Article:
Defendant contests plaintiffs' motion for collateral estoppel on two grounds. First, defendant claims that plaintiffs have not satisfied the prerequisites for invoking collateral estoppel. (Showa Denko K.K.'s Opposition to Plaintiffs' Motion To Collaterally Estop SDK from Denying (1) that its L-Tryptophan Caused Plaintiff Noel Kramer's Alleged EMS, and (2) that the L-Tryptophan Allegedly Ingested by Plaintiff Noel Kramer Was Defective, Kramer v. Showa Denko K.K., 91 Civ. 0582, at 1 (May 22, 1996).) Defendant represents that the DiRosa verdict is currently on appeal to the California State Supreme Court. Id. at 8-9. It then explains that "California law determines what preclusive effect the DiRosa jury verdict can have during the pendency of an appeal," and that under California law, a judgment is not final for purposes of collateral estoppel while it is still open to direct attack. Id. at 9. Accordingly, defendant claims that the DiRosa verdict cannot be used as a basis for the instant offensive collateral estoppel motion. Id. at 10.

 Defendant also claims that each of the verdicts upon which plaintiffs rely does not meet the prerequisites for applying offensive collateral estoppel because each does not meet the doctrine's "identical issue" requirement. Id. at 13-18. Defendant explains that the jury in DiRosa decided only that DiRosa consumed some of SDK's LT, and that the specific lot of SDK LT that DiRosa consumed caused her injuries. Id. at 16. According to defendant, the DiRosa jury made no findings regarding: (1) the general propensity of SDK LT to cause any specific malady; (2) whether any SDK LT other than that consumed by DiRosa was defective; or (3) the specific LT ingested by Noel Kramer. Id. Consequently, SDK maintains that the issues that the DiRosa jury decided are not identical to those present in the instant case, and that DiRosa should not be given preclusive effect in the instant litigation. Id.

 Defendant advances a similar argument regarding the Creamer verdict. According to defendant, during the period from 1982 to 1989, SDK manufactured five different strains of LT, using numerous, different manufacturing processes. Id. at 4-5. AS SDK explains, "strain three for example, was used from February 1986 through November 1988, whereas strain five was used from December 1988 through November 1989," and thus "a lot produced from strain three could not--by definition--have been produced under identical operating conditions as a lot produced from strain five." Id. at 5.

 SDK claims that Noel Kramer and the Creamer plaintiff ingested LT from different lots. The LT consumed by the Creamer plaintiff came from lot five. Id. at 13 Accordingly, the Creamer jury "was asked to determine whether particular lots of strain five LT ingested by that plaintiff contained a legally-actionable 'defect'. . . ." Id. Noel Kramer, on the other hand, has produced no evidence that the LT he ingested came from this same lot. In fact, "the only evidence Mr. Kramer has adduced in this case shows that he ingested . . . LT manufactured from an SDK raw material lot produced before strain five production." Id. at 12 (emphasis in original). Because there is no evidence that Noel Kramer and the Creamer plaintiff ingested the same strains of SDK LT, there is no identity of issues, and, thus, plaintiffs' motion should be denied. Id. at 13.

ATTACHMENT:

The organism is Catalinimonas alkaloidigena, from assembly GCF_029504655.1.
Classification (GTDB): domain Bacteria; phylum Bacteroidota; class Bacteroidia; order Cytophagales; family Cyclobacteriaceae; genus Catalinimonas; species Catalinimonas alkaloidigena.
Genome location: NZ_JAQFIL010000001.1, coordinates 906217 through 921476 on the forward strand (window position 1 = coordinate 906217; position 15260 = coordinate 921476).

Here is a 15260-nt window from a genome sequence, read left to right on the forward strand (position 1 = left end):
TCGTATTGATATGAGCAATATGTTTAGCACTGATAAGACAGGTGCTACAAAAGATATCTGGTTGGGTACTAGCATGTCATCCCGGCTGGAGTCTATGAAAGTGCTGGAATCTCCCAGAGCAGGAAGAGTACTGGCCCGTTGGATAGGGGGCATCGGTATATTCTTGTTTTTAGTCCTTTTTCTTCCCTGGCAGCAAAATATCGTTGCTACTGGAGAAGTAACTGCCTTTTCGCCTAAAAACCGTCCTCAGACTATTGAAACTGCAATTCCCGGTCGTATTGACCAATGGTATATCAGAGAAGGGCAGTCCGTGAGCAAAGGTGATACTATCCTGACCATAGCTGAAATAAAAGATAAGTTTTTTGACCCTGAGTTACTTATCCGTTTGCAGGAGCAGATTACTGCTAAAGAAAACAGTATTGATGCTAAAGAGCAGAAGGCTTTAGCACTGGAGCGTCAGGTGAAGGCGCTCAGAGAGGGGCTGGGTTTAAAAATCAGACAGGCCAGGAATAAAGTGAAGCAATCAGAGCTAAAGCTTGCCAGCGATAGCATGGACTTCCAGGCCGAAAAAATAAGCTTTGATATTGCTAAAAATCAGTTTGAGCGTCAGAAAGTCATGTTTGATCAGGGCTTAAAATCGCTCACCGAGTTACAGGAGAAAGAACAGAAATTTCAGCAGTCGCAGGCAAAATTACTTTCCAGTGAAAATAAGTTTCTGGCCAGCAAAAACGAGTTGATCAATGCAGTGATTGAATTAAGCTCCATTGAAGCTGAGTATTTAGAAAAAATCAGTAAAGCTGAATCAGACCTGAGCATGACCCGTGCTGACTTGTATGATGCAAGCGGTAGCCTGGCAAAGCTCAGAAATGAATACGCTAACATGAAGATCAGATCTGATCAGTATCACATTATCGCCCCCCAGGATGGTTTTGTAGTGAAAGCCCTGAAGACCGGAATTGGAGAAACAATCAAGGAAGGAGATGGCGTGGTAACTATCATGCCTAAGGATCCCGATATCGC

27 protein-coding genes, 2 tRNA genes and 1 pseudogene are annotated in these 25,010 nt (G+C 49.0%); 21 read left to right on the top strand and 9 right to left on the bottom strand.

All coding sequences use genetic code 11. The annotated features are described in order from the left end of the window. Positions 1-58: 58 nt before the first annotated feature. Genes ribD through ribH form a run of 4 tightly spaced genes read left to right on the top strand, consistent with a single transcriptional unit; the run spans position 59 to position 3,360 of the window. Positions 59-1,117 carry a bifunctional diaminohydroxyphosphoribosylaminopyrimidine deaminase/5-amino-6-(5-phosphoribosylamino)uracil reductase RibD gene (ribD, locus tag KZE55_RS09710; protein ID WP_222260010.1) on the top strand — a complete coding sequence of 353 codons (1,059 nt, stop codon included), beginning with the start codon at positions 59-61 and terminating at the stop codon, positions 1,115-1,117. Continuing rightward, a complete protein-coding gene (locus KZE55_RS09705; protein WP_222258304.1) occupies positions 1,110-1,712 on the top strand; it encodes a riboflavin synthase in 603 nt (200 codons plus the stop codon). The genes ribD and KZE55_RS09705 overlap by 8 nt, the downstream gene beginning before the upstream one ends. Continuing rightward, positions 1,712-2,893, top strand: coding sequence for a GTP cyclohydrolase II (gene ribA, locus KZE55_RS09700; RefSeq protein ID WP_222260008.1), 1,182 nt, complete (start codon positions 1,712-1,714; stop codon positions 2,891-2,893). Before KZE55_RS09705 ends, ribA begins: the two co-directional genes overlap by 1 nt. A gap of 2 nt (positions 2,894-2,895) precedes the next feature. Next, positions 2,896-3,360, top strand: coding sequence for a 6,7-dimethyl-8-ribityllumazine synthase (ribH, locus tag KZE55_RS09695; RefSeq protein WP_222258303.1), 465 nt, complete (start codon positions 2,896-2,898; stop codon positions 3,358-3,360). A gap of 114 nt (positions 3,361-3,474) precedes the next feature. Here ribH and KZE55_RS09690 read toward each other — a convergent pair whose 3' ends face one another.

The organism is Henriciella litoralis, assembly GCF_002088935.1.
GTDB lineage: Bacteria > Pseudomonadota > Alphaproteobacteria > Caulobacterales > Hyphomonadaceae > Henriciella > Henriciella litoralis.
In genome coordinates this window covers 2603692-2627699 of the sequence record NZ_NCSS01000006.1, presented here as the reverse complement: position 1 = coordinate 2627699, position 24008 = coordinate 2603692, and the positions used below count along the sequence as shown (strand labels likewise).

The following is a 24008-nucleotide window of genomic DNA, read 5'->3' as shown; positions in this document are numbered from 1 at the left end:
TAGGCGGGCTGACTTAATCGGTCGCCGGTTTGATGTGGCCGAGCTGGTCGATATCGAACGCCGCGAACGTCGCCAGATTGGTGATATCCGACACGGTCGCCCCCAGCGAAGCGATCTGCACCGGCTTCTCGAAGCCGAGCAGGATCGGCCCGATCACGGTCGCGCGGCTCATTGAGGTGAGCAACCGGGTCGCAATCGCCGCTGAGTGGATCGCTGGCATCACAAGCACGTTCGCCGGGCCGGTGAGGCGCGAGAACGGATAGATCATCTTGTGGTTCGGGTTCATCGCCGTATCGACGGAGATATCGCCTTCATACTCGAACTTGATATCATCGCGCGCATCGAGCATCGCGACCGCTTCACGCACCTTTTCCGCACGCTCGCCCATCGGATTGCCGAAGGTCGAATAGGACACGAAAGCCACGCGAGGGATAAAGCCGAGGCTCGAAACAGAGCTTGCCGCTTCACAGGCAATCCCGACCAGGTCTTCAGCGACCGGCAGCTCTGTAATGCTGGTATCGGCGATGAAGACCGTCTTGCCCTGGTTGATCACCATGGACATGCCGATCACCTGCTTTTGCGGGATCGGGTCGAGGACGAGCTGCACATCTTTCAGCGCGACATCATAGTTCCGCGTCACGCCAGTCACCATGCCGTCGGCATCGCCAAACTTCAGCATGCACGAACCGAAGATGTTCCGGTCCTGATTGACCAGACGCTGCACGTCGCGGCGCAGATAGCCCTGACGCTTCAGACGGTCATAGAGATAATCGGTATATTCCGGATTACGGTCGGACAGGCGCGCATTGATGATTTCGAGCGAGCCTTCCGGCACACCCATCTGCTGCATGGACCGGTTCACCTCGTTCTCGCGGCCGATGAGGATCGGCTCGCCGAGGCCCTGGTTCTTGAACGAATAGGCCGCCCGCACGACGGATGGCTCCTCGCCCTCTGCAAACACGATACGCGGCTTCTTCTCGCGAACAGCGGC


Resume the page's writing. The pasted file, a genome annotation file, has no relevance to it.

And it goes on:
Second, defendant asserts that "applying nonmutual, offensive collateral estoppel would be fundamentally unfair to SDK." Id. at 1-2. SDK argues that district courts have discretion to refuse to apply offensive collateral estoppel in cases where it would be unfair to the defendants. Id. at 18. SDK claims that "such unfairness would plainly result here, where the cause of plaintiff's alleged injuries remains unknown and where scientific research in the area continues to evolve." Id. Defendant further argues that applying offensive collateral estoppel in this case "would confuse the jury and prejudice the defendant." Id. at 19.

 The doctrine of collateral estoppel prevents previously litigated issues from being relitigated. Beck v Levering, 947 F.2d 639, 642 (2d Cir. 1991) (per curium), cert. denied sub. nom Levy v. Martin, 504 U.S. 909, 118 L. Ed. 2d 544, 112 S. Ct. 1937 (1992); In Re Ivan Boesky Sec. Litig., 848 F. Supp. 1119, 1122 (S.D.N.Y. 1994). The Supreme Court has explained that the doctrine "has the dual purpose of protecting litigants from the burden of relitigating an identical issue with the same party or his privy and of promoting judicial economy by preventing needless litigation." Parklane Hosiery Co. v. Shore, 439 U.S. 322, 326, 58 L. Ed. 2d 552, 99 S. Ct. 645 (1979).

 Previously, "the use of collateral estoppel was limited by the requirement of 'mutuality,' whereby neither party could use a prior judgment as an estoppel against the other unless both parties were bound by the prior judgment." Boesky, 848 F. Supp. at 1122-23; see Parklane Hosiery, 439 U.S. at 326. Although this mutuality requirement was abolished, courts distinguished between the defensive and offensive use of collateral estoppel. Defensive collateral estoppel prevents a plaintiff who has lost in a prior action from relitigating issues merely by naming a new adversary. Offensive collateral estoppel permits a plaintiff who was not a party to a prior action to estop a defendant from relitigating issues that the defendant previously litigated and lost in a prior action. Although offensive collateral estoppel had been criticized for "potentially being unfair to a defendant who could be forever bound by a judgment against him, even if he could not foresee future suits and thus had little incentive to litigate vigorously," Boesky, 848 F. Supp. at 1123, the Supreme Court endorsed its use in Parklane Hosiery Co. v. Shore. 439 U.S. at 331; see Boesky, 848 F. Supp. at 1123.